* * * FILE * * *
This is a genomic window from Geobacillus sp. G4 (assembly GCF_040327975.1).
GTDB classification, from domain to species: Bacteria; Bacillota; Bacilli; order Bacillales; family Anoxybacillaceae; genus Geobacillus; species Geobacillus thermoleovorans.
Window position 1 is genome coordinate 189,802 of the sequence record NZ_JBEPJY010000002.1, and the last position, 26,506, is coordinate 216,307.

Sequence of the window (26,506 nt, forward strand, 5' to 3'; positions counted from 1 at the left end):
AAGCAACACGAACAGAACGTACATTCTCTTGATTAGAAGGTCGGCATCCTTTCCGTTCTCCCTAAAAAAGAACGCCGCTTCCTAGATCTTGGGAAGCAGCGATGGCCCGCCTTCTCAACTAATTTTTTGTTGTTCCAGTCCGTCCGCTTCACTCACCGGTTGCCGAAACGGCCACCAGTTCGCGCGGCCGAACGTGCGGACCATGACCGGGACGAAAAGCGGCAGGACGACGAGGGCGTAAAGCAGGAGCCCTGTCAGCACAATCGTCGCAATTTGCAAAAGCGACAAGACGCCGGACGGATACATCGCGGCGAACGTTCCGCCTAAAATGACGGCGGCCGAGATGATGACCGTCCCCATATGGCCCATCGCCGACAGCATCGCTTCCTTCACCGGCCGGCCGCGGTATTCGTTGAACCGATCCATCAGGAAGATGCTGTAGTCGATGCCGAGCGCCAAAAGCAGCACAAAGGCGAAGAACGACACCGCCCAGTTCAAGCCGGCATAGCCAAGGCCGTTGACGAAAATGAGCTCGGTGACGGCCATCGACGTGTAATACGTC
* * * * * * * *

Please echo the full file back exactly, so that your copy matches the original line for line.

This is a genomic window from Geobacillus sp. G4 (assembly GCF_040327975.1).
GTDB classification, from domain to species: Bacteria; Bacillota; Bacilli; order Bacillales; family Anoxybacillaceae; genus Geobacillus; species Geobacillus thermoleovorans.
Window position 1 is genome coordinate 189,802 of the sequence record NZ_JBEPJY010000002.1, and the last position, 26,506, is coordinate 216,307.

Sequence of the window (26,506 nt, forward strand, 5' to 3'; positions counted from 1 at the left end):
AAGCAACACGAACAGAACGTACATTCTCTTGATTAGAAGGTCGGCATCCTTTCCGTTCTCCCTAAAAAAGAACGCCGCTTCCTAGATCTTGGGAAGCAGCGATGGCCCGCCTTCTCAACTAATTTTTTGTTGTTCCAGTCCGTCCGCTTCACTCACCGGTTGCCGAAACGGCCACCAGTTCGCGCGGCCGAACGTGCGGACCATGACCGGGACGAAAAGCGGCAGGACGACGAGGGCGTAAAGCAGGAGCCCTGTCAGCACAATCGTCGCAATTTGCAAAAGCGACAAGACGCCGGACGGATACATCGCGGCGAACGTTCCGCCTAAAATGACGGCGGCCGAGATGATGACCGTCCCCATATGGCCCATCGCCGACAGCATCGCTTCCTTCACCGGCCGGCCGCGGTATTCGTTGAACCGATCCATCAGGAAGATGCTGTAGTCGATGCCGAGCGCCAAAAGCAGCACAAAGGCGAAGAACGACACCGCCCAGTTCAAGCCGGCATAGCCAAGGCCGTTGACGAAAATGAGCTCGGTGACGGCCATCGACGTGTAATACGTC